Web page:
As a couple’s therapist, I see relationships of all shapes and sizes. New parents and empty nesters. Partners who demonstrate quiet resignation and others who display fierce anger. I see boomers and millennials and everyone in between. They all have one common trait. Every single couple wants less pain and a deeper more meaningful connection.
If you ask, “Does therapy work?” My answer might surprise you.
“Therapy doesn’t work. Couples work.”
In private practice, I say much of the same things to couples during my weeks. The couples who go home and put in the work get better. The ones that don’t make me wonder how serious they are about wanting real change.
What’s interesting about millennial couples, particularly in career driven individuals, is that they can tend to lean on their career for the source of their happiness. What they don’t realize is how important the strength of their marriage is to their overall happiness, even more so than career satisfaction.
Millennial Couples Have An Advantage
When it comes to achieving positive change in a relationship, I believe millennial couples have an advantage. Generally, they’re more aspirational. More agile. More willing to try new ideas. More open to solutions delivered in less conventional ways. They want to write their own script for life and marriage and they don’t want to settle for something lame.
Audit Your Behaviors
Your relationship is like a bank book. Every one of your behaviors affects the account balance. Positive behaviors make deposits (e.g. “Thank you for working so hard this weekend. The yard looks amazing!”). Negative behaviors act as withdrawals (e.g. “What’s wrong with you? Why can’t you ever be on time?”).
By auditing your behaviors (that is your thoughts, and attitude, and tone, and words, and actions) and making the appropriate adjustments, you can build a substantial balance in your relationship account. It’s never too early to start.
Is Your Relationship Your Priority?
An easy place to look at your priorities is to look at how you spend your time and money. You can learn a lot by looking at your credit card statements and calendars. People will tell me that their relationships are a priority, but I don’t really see it in practice.
I see a lot more couples pursuing exactly the opposite. They say, “When I get my career on the right track, when I make enough money, when I lose enough weight, then I’ll be happy. Then my marriage will be better.” But that’s not how relationships work. Relationships work when couples choose to make them a priority.
Sage Advice From A Research Wonk
Having spent a year looking at all the sociological, psychological, economic and historic data he could get his hands on, Northwestern University psychology professor Dr. Eli Finkel distilled his research to two key findings which he shared at TEDxUChicago.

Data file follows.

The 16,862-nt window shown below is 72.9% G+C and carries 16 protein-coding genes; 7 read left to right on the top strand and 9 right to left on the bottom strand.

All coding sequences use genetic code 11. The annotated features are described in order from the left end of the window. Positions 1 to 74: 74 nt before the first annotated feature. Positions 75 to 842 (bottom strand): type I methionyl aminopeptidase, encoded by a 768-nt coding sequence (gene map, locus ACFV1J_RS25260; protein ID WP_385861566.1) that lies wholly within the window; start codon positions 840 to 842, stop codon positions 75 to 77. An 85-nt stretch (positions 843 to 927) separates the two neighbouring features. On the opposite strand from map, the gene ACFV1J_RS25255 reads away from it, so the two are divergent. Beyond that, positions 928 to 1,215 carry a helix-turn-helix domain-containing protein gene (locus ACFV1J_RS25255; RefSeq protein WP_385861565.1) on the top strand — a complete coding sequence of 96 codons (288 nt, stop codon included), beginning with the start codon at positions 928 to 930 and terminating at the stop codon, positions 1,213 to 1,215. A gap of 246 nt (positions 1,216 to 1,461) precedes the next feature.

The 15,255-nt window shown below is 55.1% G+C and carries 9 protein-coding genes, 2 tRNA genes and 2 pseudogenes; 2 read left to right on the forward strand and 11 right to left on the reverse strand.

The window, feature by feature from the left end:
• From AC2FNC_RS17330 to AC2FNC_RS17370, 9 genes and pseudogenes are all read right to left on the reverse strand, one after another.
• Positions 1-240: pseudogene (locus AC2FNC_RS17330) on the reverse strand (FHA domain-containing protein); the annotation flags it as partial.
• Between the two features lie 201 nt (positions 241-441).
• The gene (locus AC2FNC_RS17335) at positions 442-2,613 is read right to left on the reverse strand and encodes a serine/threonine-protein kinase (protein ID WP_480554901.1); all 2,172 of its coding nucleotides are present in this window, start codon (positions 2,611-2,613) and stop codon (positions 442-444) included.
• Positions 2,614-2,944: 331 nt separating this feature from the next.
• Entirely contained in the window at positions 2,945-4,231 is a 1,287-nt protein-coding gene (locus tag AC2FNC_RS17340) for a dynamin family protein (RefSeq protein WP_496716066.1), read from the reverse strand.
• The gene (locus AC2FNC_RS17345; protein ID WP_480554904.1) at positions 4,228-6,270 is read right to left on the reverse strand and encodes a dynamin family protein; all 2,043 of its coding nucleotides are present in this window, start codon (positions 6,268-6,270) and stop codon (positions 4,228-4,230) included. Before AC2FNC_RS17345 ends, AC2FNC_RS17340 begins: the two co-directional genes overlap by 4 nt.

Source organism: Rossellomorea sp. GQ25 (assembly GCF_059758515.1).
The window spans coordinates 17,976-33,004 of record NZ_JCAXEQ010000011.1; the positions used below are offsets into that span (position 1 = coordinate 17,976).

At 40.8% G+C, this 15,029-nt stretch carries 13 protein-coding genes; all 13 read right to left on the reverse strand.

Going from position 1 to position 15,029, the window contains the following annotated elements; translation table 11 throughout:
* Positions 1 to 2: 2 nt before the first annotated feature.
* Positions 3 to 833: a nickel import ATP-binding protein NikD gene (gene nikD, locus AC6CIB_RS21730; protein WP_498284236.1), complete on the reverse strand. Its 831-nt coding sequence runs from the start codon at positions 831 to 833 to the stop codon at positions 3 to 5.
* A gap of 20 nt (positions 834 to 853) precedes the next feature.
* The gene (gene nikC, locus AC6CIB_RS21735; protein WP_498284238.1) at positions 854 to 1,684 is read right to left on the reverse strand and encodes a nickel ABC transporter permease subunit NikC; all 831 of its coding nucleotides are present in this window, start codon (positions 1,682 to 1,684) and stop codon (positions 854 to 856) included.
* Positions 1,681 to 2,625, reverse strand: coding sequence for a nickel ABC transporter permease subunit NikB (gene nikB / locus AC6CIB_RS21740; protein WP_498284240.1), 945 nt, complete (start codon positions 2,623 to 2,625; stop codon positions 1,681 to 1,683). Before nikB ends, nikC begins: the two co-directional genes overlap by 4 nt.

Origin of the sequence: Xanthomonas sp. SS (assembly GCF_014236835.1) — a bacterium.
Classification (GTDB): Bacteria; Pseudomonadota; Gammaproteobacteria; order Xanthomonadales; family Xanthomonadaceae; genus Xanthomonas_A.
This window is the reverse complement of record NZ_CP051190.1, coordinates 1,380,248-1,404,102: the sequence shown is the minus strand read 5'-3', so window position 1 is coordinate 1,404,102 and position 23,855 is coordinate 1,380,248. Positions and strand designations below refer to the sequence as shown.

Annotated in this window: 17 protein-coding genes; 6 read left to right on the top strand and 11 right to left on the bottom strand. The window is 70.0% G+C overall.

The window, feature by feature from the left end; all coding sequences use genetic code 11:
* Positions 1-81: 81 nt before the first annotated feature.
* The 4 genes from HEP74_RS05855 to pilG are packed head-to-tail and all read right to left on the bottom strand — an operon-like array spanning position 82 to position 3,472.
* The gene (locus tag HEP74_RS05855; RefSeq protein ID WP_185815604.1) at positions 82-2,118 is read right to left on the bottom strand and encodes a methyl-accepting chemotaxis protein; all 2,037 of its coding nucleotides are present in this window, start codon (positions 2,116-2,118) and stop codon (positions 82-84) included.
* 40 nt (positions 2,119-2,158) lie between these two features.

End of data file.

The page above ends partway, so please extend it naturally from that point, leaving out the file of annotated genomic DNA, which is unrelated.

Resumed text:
1. “The quality of your marriage is the single greatest predictor of your overall happiness in life.”
“If you want to predict people’s overall happiness with their life, you can’t do any better than to figure out how well their marriage is functioning. The marriage relationship matters twice as much in determining happiness as career satisfaction, friendships, financial well-being, or even health.”
2. “Couples who invest a lot of time and energy in their partnership are seeing unprecedented benefits.”
“Americans today have elevated their expectations of marriage and can in fact achieve an unprecedentedly high level of marital quality, but only if they invest a lot of effort. If they can’t, their marriage will be more disappointing to them than a humdrum marriage was to prior generations, because they’ve been promised so much more.”
What does Finkel mean, when he says “promised so much more”? Think of it. Today we expect our partner to be our everything. Our romantic lover, best friend, life companion, confidant, co-parent, career advisor, financial partner, advocate, and so much more. It’s easy to understand how expectations get set so high.
If those expectations are consistently met, there is most often delight, growing desire, and a deep meaningful connection. But if those expectations go chronically unmet? There is most often disappointment, pain, disconnect, and further distancing.
Bringing It All Together
If you want a happy life you’ll build a high quality marriage. You’ll make your partner your priority. You’ll be intentional and proactive. You’ll invest the time, energy, effort, and money into getting equipped and then you’ll follow through by putting those insights and skills into action.
To help you get started today check out these free resources.
Author Bio: Zach Brittle is the best-selling author of The Relationship Alphabet; a Gottman Certified Therapist with private practice in Seattle, WA; happily married husband to Rebecca for 19 of 20 years; father to Abi and Mari; and cofounder of forBetter.us, an online coaching platform dedicated to equipping couples and transforming marriages – all at a tiny fraction of the cost of traditional therapy.